Transform banana bread into a next-level holiday dessert. This tropical take on bread pudding brings warm Caribbean breezes to chilly winter kitchens. Raisins and dark chocolate chips all feel perfectly at home here, too.
In baking (aka kitchen chemistry), measuring ingredients accurately is essential for a flawless outcome. Level measures of dry goods with the back of a knife, and use a liquid measuring cup for all liquids.
Employ your favourite store-bought whole wheat or gluten-free banana bread for last-minute guests.
For banana bread, preheat oven to 350 F (180 C). Line standard loaf pan (9 x 5 x 3 in/23 x 13 x 6 cm) with parchment paper, leaving overhang for removal.
In large bowl, whisk together mashed bananas, eggs, and sugar followed by milk and coconut oil. Using fine-mesh sieve, sift in flour, baking powder, baking soda, nutmeg, and salt. Mix until just combined and smooth into prepared loaf pan. Bake for 45 to 50 minutes, until toothpick or skewer inserted in centre comes out mostly clean (do not overbake). Cool for 1 hour in pan, loosen edges, remove from pan, and cool completely on wire rack. Cut into large (1 in/2.5 cm) cubes.
For pudding, preheat oven to 350 F (180 C). In large mixing bowl, whisk coconut milk and rum until combined. Add cubed banana bread and gently fold in until bread is coated with milk mixture. Transfer to 8 x 8 in (20 x 20 cm) glass or ceramic baking dish and sprinkle evenly with demerara or coconut sugar. Bake for 20 to 25 minutes, until dry on top and cooked through (test with knife in centre; bread should be hot but still moist). Serve warm garnished with a little flaked coconut and sliced banana.
This recipe is part of the Next-Level Holiday Baking collection.
Tourtière is, for me, the dish that best represents Québec. It can be traced back to the 1600s, and there’s no master recipe; every family has their own twist. Originally, it was made with game birds or game meat, like rabbit, pheasant, or moose; that’s one of the reasons why I prefer it with venison instead of beef or pork. Variation: If you prefer to make single servings, follow our lead at the restaurant, where we make individual tourtières in the form of a dome (pithivier) and fill them with 5 ounces (160 g) of the ground venison mixture. Variation: You can also use a food processor to make the dough. Place the flour, salt, and butter in the food processor and pulse about ten times, until the butter is incorporated—don’t overmix. It should look like wet sand, and a few little pieces of butter here and there is okay. With the motor running, through the feed tube, slowly add ice water until the dough forms a ball—again don’t overmix. Wrap, chill, and roll out as directed above.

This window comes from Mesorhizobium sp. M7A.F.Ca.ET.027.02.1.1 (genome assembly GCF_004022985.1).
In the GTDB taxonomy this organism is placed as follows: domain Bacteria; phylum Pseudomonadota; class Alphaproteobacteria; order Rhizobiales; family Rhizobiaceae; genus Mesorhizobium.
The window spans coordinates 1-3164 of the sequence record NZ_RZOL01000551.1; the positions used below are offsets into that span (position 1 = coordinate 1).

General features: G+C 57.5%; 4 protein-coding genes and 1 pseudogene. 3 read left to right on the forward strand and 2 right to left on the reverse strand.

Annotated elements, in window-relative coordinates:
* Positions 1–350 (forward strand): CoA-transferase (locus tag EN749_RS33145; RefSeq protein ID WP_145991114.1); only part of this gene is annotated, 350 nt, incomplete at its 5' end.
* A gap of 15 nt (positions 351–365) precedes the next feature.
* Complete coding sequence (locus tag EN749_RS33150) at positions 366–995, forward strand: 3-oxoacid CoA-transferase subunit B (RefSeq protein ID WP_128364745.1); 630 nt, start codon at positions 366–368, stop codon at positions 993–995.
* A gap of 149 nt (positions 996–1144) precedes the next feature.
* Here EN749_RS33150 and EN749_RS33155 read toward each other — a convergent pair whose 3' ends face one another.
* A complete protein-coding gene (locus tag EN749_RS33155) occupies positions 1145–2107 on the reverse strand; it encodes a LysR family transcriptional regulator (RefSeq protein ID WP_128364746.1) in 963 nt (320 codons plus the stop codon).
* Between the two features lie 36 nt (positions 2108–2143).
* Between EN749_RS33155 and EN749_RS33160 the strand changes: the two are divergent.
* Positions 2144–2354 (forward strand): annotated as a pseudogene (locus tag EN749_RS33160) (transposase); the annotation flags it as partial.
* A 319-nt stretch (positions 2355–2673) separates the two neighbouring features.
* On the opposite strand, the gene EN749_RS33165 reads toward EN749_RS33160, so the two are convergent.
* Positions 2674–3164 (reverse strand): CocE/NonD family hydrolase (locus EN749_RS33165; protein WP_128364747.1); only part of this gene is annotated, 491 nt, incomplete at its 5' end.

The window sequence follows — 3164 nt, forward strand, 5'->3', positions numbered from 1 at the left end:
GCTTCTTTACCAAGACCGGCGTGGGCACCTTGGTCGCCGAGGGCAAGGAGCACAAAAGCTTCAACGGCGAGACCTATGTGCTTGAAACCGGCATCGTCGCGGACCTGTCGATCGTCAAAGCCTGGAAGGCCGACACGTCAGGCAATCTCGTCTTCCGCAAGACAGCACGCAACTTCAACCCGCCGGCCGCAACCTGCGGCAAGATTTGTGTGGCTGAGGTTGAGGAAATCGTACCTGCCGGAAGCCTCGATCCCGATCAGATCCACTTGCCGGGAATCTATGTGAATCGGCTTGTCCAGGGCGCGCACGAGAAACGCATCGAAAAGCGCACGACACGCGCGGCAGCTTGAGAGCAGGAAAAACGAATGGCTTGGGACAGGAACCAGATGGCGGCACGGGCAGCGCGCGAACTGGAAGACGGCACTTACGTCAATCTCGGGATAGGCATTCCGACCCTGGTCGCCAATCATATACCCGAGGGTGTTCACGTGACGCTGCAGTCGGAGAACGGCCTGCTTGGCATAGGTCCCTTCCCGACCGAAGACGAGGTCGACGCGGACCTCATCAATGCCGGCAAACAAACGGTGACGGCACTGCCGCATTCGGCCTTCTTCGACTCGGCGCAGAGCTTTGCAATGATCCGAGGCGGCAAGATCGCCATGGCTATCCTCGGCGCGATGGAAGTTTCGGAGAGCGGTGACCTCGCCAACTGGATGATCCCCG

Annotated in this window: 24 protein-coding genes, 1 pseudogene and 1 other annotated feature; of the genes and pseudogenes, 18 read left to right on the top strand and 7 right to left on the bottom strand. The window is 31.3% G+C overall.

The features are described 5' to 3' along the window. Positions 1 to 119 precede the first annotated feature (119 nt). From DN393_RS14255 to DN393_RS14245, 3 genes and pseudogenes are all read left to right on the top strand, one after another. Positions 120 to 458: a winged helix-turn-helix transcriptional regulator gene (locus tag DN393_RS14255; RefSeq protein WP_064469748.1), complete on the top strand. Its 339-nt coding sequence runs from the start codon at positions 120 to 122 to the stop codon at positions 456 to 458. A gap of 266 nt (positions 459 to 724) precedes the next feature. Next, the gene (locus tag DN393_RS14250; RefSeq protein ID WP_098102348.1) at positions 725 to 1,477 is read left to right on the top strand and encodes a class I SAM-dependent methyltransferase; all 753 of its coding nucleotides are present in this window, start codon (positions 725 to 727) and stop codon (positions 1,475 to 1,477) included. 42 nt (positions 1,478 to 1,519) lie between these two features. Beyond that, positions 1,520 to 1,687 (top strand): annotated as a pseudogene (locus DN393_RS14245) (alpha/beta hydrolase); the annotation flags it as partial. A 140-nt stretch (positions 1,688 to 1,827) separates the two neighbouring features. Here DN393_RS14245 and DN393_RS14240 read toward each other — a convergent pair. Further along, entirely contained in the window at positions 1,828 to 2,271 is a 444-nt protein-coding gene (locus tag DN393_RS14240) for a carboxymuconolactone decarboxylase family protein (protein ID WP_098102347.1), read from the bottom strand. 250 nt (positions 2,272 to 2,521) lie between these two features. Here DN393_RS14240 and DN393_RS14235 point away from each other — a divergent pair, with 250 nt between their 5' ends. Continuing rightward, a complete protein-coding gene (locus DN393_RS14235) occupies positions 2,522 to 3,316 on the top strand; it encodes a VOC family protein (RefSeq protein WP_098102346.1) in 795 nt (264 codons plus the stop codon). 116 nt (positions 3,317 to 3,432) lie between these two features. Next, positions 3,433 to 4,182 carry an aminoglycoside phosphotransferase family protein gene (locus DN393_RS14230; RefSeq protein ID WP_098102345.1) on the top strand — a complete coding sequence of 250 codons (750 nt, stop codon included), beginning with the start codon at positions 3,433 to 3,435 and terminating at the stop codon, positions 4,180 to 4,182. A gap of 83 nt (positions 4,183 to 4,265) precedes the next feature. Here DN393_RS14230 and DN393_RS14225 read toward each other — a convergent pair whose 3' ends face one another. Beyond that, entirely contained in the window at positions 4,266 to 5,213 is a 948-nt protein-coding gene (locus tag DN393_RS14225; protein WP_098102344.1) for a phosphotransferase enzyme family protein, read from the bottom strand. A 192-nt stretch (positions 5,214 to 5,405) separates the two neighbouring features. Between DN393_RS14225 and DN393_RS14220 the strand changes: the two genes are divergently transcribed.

My love of artichokes continues with this classic recipe, one of the best ways to eat this interesting, underrated, and strange vegetable. Frozen artichoke hearts are a time-saving substitute, though the flavour and texture of fresh artichokes are, by far, much superior and definitely preferred.
Cervelle de canut is basically the Boursin of France, an herbed fresh farmer’s cheese spread that’s a speciality of Lyon. The name is kind of weird, as it literally means “silk worker’s brain,” named after nineteenth-century Lyonnaise silk workers, who were called canuts. Sadly, the name reflects the low opinion of the people towards these workers. Happily for us, though, it’s delicious—creamy, fragrant, and fresh at the same time. Cervelle de canut is one of my family’s favourite dishes. It’s a great make-ahead appetizer that you can pop out of the fridge once your guests arrive. Use a full-fat cream cheese for the dish, or it will be too runny and less delicious.